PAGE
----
General resources against incineration:
U.S. Trash Incinerator Maps
Fluidized Bed Combustors (FBCs)
Incinerators-in-Disguise (Gasification / Plasma / Pyrolysis):
Cellulosic Ethanol, Fischer-Tropsch Coal-to-Liquids, Thermal Depolymerization and Waste-to-Fuels:
Biomass and Landfill gas:
The industry tries hard to pretend that plasma, gasification and pyrolysis are not forms of incineration. However, the European Union and the United States have defined all these technologies as forms of incineration (emphasis added).
The European Union defines incinerators as follows:
‘incineration plant’ means any stationary or mobile technical unit and equipment dedicated to the thermal treatment of wastes with or without recovery of the combustion heat generated. This includes the incineration by oxidation of waste as well as other thermal treatment processes such as pyrolysis, gasification or plasma processes in so far as the substances resulting from the treatment are subsequently incinerated.
This definition covers the site and the entire incineration plant including all incineration lines, waste reception, storage, on site pretreatment facilities, waste-fuel and air-supply systems, boiler, facilities for the treatment of exhaust gases, on-site facilities for treatment or storage of residues and waste water, stack, devices and systems for controlling incineration operations, recording and monitoring incineration conditions;
‘co-incineration plant’ means any stationary or mobile plant whose main purpose is the generation of energy or production of material products and: — which uses wastes as a regular or additional fuel; or — in which waste is thermally treated for the purpose of disposal.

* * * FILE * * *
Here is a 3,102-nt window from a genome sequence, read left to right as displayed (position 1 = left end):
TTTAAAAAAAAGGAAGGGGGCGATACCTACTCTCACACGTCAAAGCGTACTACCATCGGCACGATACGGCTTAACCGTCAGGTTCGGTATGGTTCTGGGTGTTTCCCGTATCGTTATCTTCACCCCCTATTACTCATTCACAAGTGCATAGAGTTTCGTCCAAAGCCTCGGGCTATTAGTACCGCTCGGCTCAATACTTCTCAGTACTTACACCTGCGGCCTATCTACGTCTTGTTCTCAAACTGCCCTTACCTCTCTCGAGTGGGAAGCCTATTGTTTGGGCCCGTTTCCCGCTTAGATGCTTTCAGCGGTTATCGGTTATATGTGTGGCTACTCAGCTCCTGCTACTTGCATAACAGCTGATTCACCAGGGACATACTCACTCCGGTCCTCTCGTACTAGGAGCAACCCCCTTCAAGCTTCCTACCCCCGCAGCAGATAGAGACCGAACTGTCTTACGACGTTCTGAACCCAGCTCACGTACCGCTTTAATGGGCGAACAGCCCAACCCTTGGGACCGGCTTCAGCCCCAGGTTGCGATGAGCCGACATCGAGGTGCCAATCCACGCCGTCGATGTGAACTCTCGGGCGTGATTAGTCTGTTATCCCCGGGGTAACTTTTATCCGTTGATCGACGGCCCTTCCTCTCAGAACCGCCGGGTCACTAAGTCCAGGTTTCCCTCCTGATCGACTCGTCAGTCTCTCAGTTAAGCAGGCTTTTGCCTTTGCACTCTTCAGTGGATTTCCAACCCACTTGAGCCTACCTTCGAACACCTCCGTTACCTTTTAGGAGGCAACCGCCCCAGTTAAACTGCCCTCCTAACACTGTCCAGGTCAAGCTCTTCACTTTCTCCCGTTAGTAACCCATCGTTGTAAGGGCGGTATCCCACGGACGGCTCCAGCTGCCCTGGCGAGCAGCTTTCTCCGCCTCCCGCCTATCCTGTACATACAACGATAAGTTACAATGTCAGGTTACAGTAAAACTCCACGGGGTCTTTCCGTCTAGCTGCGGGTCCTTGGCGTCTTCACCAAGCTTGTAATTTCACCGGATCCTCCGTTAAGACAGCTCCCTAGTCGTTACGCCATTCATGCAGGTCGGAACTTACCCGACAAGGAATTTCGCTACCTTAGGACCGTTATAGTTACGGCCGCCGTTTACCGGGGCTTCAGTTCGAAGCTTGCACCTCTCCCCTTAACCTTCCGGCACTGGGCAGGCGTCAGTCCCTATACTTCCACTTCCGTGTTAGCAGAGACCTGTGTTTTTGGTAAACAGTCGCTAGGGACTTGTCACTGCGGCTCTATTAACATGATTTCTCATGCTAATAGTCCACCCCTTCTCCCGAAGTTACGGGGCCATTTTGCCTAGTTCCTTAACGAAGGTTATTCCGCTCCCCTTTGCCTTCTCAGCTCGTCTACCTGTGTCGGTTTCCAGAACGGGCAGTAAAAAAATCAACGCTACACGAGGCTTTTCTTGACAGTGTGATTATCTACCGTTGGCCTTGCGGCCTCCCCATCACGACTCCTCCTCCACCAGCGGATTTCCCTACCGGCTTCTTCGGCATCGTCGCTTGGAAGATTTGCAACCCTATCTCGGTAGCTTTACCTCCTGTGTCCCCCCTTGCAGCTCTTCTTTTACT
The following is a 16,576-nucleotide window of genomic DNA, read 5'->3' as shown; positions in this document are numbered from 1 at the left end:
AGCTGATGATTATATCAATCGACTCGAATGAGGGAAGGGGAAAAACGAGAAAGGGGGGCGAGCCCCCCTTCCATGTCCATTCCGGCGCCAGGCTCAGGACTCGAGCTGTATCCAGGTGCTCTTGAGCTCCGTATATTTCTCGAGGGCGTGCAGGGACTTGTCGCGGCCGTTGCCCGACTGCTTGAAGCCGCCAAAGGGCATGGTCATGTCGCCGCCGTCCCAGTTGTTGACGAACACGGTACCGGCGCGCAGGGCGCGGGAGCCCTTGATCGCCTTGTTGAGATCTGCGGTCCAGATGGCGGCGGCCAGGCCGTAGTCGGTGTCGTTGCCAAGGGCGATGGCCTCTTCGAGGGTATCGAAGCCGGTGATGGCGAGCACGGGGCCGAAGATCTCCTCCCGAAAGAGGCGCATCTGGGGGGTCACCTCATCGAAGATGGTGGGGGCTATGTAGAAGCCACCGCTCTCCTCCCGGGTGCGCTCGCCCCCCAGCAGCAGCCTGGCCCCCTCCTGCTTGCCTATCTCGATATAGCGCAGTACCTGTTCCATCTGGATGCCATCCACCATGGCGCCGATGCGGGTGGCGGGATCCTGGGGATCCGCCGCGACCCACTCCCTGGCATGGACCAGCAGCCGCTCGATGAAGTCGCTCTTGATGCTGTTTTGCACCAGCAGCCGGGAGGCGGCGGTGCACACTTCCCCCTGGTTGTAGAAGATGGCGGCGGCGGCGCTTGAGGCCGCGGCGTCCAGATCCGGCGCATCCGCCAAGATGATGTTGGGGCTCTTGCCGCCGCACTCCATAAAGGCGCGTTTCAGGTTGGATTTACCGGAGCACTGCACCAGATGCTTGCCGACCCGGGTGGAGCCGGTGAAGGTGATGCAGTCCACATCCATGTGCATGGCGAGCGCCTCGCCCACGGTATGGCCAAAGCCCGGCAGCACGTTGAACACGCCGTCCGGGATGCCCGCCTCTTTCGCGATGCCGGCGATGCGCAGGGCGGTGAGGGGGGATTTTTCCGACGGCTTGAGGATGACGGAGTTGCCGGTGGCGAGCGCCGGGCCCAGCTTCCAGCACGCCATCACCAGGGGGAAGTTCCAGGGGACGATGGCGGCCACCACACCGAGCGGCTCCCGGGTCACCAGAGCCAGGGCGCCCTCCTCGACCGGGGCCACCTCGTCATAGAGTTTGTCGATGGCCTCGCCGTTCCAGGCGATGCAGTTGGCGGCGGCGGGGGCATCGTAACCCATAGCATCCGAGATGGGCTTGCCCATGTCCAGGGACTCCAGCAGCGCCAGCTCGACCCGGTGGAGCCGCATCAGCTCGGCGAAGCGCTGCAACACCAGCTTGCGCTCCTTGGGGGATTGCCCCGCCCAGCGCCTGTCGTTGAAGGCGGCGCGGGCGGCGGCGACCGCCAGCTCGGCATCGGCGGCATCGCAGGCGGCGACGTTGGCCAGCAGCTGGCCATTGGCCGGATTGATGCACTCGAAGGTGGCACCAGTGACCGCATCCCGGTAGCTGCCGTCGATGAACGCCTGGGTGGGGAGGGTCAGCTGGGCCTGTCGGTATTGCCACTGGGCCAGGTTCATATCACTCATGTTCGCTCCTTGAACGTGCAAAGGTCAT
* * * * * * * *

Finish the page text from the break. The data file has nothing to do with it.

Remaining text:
For more info on the EU's Waste Incineration Directive, see the UK Environment Agency's website on waste incineration.
In the United States, the definition of "municipal waste combustor" (trash incinerator) includes gasification and pyrolysis:
In Feb 11, 1991, U.S. EPA published regulations in the Federal Register (56 FR 5488) that state:
Municipal waste combustor or MWC or MWC unit means any device that combusts, solid, liquid, or gasified MSW including, but not limited to, field-erected incinerators (with or without heat recovery), modular incinerators (starved air or excess air), boilers (i.e., steam generating units), furnaces (whether suspension-fired, grate-fired, mass-fired, or fluidized bed-fired) and gasification/combustion units. This does not include combustion units, engines, or other devices that combust landfill gases collected by landfill gas collection systems.
[MSW = Municipal Solid Waste (household and commercial trash)]
This regulation (40 CFR 60.51a) was later revised on Dec. 19, 1995 to include pyrolysis, making gasification part of a new pyrolysis definition:
Municipal waste combustor, MWC, or municipal waste combustor unit: (1) Means any setting or equipment that combusts solid, liquid, or gasified MSW including, but not limited to, field-erected incinerators (with or without heat recovery), modular incinerators (starved-air or excess-air), boilers (i.e., steam-generating units), furnaces (whether suspension-fired, grate-fired, mass-fired, air curtain incinerators, or fluidized bed-fired), and pyrolysis/combustion units. Municipal waste combustors do not include pyrolysis/combustion units located at plastics/ rubber recycling units (as specified in § 60.50a(k) of this section). Municipal waste combustors do not include internal combustion engines, gas turbines, or other combustion devices that combust landfill gases collected by landfill gas collection systems.